Electrolysis Intro & Misconceptions

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Electrolysis is the process used in water ionizers to produce alkaline water containing molecular hydrogen.  Over the years I have heard some interesting misconceptions regarding electrolysis. I have heard, for example:



Misconception: The cathode is positive.
Fact: The definition of the cathode is where reduction occurs. In electrolysis (an electrolytic cell), you put electrons into the system from an outside power source. However, in a galvanic cell (e.g. a battery) the system produces power via chemical reactions and in this case the cathode (where reduction occurs) is positive.  So remember, in electrolysis the cathode is negative, but in a battery the cathode is positive.
Misconception: Electrolysis cannot occur with tap water.
Fact:  In order for electrolysis to occur there needs to be ions present in the water (because water is a poor conductor of electricity). In most places there are plenty of minerals (ions) in tap water, which allows electrolysis to occur quite easily.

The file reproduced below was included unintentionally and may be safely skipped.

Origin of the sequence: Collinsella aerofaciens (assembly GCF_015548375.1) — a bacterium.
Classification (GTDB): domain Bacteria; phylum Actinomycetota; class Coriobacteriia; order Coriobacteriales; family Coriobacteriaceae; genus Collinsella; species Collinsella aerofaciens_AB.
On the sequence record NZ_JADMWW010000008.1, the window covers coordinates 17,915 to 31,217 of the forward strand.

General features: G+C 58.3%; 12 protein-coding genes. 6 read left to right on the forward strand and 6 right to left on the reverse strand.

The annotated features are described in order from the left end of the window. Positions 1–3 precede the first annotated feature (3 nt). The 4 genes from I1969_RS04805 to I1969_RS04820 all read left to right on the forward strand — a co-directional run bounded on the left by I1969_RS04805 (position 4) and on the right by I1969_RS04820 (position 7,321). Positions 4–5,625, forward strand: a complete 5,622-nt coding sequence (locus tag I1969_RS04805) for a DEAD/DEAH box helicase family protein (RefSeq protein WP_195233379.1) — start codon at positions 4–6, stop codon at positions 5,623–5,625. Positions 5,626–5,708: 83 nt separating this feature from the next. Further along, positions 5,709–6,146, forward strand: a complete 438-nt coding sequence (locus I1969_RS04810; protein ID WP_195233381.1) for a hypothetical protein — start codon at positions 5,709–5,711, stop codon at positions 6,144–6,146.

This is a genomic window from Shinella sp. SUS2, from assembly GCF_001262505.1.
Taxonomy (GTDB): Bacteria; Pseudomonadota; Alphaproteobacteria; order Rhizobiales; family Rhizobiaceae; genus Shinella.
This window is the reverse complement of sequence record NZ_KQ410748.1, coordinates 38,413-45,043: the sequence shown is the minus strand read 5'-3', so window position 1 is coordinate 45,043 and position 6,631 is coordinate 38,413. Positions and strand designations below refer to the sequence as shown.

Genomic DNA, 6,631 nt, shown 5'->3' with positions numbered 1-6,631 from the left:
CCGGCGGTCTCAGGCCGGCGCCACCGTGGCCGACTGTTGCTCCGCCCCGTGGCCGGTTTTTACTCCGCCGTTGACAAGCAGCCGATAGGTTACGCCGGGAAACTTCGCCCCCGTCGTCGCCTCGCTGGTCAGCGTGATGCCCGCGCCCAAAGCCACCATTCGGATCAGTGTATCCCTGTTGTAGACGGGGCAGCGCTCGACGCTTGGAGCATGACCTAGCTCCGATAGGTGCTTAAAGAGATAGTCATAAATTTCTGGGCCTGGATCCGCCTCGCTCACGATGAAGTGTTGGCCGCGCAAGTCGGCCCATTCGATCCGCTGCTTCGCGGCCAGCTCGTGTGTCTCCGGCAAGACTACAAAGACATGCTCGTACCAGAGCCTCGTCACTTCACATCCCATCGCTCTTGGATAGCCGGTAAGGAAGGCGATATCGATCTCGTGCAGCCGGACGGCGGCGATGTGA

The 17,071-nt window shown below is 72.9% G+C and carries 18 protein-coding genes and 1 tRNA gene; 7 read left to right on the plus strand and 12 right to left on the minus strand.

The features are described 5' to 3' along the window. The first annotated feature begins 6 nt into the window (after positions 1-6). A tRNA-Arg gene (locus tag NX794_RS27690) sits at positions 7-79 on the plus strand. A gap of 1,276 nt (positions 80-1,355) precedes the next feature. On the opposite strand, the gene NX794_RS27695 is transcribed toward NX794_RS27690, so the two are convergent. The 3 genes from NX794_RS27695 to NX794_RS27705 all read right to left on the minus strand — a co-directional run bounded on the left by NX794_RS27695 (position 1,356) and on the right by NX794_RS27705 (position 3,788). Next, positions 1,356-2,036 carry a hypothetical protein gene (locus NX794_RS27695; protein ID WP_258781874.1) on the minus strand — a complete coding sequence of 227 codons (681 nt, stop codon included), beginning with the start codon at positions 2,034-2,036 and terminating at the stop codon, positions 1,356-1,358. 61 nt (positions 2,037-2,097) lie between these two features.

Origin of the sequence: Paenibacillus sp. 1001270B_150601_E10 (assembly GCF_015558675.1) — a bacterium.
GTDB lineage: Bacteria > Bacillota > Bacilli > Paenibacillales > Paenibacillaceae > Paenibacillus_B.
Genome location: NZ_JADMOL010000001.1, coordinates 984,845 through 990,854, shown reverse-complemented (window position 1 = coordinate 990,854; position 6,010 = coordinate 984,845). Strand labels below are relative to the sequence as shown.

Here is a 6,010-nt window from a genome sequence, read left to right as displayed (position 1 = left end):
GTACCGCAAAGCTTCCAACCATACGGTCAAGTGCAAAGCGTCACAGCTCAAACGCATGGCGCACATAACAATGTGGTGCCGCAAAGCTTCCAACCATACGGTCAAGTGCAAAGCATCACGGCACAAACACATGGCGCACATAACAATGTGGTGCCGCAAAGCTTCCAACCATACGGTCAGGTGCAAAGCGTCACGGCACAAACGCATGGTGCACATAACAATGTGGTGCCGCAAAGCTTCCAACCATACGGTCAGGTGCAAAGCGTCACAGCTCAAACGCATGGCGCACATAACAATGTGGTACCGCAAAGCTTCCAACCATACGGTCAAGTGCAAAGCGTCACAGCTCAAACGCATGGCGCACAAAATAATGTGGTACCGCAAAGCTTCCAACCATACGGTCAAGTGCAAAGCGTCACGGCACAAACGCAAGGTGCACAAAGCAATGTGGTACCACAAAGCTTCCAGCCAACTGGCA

Misconception: Hydrogen gas produced during electrolysis reacts with the electrode (normally platinum) and gives up its electrons.
Fact: This may stem from a misunderstanding between electrolysis and a fuel cell. In electrolysis the cathode is giving electrons to the system not receiving them.
These types of misconceptions can be prevented with the correct information. Read the simple and more complete explanation of electrolysis here, which is also found under core information.

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